Вы находитесь на странице: 1из 16

Chapter 4

Pulse Width
Demodulator

Pulse Width Demodulator


4-1: Curriculum Objectives
1 . To u n d e r s t a n d t h e o p e r a t i o n t h e o r y o f p u l s e w i d t h demodulator.
2.To understand the operation theory of PWM to PAM pulse width demodulator.
3. To understand the operation theory of PWM to PPM pulse width demodulator.
4. To design and implement the product detector pulse width demodulator.
4-2: Curriculum Theory
In chapter 3, we use square wave oscillator and monostable multivibrator to produce the
PWM signal. This modulated signal is used to transmit digital and analog data. The amplitude of
PWM signal maintains constant, but the pulse width will be varied by the amplitude of input audio
signal. This chapter is mainly introducing the demodulation method of PWM signal and the
produced PWM signal is according to the monostablemultivibrator in chapter 3.
There are many types of pulse width demodulator, we will introduce common PWM demodulators
in this chapter. The first type is let the signal convert to PAM (pulse amplitude modulation) signal,
then via a low-pass filter and demodulation. If there are three consecutive PWM pulsesclose to each
others as shown in figure 4-1(a), then input these pulses into the integrator and voltage threshold
circuit. When the pulse appears, then it will start to integrate and produce ramp until the last pulse
appears. So, the height of the ramp is proportional to the width of the pulse, the r amp is
maintained at the maximum peak time, after the fixed time, the v oltage will return to zero
voltage. Then it will produce a signal V b as shown in figure 4-1(b). The demodulator
needs to produce a fixed amplitude and a same signal pulse width, then sum this pulse signal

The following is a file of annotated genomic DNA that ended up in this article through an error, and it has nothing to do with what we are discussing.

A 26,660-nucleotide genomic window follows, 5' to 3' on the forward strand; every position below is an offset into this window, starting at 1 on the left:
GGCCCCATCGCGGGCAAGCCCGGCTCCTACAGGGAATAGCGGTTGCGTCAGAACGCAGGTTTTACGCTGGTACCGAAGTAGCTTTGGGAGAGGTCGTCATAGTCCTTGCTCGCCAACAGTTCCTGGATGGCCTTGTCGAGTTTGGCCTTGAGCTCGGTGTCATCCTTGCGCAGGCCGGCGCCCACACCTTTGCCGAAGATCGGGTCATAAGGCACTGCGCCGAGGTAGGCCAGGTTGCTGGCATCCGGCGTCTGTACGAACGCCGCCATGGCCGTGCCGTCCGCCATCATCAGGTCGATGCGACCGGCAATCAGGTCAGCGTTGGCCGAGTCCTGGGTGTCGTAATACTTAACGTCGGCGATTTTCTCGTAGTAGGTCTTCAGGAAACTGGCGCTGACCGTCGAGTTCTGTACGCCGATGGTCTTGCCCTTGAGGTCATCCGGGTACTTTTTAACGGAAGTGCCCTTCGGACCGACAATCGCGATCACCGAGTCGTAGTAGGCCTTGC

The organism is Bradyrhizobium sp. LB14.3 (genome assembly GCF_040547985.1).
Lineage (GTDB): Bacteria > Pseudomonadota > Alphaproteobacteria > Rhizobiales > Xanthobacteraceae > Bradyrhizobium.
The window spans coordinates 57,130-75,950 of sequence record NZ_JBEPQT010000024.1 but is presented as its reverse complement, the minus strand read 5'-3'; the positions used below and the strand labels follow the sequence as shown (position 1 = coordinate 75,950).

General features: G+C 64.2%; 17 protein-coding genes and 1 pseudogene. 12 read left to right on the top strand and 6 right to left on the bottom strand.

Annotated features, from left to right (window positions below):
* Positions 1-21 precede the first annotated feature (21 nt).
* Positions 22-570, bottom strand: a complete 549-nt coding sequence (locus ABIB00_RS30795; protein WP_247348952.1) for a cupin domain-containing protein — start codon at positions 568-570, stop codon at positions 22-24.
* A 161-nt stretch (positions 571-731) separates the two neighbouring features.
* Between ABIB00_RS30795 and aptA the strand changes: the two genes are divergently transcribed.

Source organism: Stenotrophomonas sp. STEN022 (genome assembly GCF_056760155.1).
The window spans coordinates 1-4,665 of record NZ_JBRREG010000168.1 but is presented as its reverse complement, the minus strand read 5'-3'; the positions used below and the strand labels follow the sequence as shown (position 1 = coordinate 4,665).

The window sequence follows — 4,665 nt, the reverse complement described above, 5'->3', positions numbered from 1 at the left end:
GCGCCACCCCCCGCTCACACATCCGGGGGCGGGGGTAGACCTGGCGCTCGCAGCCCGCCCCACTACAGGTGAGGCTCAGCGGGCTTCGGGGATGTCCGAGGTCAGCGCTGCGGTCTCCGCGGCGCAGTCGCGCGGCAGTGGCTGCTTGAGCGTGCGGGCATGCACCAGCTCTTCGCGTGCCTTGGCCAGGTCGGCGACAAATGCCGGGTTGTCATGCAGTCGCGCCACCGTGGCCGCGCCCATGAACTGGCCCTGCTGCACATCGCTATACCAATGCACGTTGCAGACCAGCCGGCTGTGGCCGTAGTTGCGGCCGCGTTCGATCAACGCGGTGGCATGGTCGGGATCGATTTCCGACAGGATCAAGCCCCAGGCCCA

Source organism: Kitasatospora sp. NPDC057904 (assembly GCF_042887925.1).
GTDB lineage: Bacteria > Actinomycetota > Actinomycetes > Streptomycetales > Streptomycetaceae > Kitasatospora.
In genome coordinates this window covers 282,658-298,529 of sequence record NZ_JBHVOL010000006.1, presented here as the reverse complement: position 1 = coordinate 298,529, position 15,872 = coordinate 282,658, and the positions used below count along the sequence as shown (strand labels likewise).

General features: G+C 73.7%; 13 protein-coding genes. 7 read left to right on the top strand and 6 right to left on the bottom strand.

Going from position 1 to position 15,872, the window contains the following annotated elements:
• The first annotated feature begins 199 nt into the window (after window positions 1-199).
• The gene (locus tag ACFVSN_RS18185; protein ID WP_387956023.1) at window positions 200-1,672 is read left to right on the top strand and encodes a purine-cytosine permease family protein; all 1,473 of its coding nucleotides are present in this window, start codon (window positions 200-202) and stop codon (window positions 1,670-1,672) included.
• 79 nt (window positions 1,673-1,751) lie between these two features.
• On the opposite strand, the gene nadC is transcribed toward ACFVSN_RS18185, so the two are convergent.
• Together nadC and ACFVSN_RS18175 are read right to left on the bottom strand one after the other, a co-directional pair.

with signal Vbof figure 4-1(b), finally we get the signal V C as shown in figure 4-1(c). Let the
signal VC passes through the limiter circuit if the signal higher than the reference voltage Vth.
The result is shown in figure 4-1(d), which is the PAM signal. Finally let the PAM signal passes
through the low-pass filter to obtain the PWM demodulation signal.

The second type is let the PWM signal convert to PPM (pulse position modulation) signal, as shown
in figure 4-2. In figure 4-2, we can obtain the PPM signal by differentiating the PWM signal. After
that, it will produce a negative edge PPM pulse at the positive edge of the PWM pulse until the
end of the negative edge PWM pulse. At the same time, reset a positive edge pulse until the period
of the pulse terminated, that is the PPM(1) signal in figure 4-2. Next we utilize diode to eliminate
the negative edge pulse of the PPM(1) signal, then we obtain PPM(2) signal. If we let this signal
pass through a monostablemultivibrator, which can provide a fixed bandwidth with square wave
signal, then we can obtain the typical PPM signal as shown in PPM(3) in figure 4-2. Finally, let
the PPM signal pass through a narrow timer and R-S flip-flop with edge trigger effect, then at the
output port, we can obtain the demodulated PWM signal.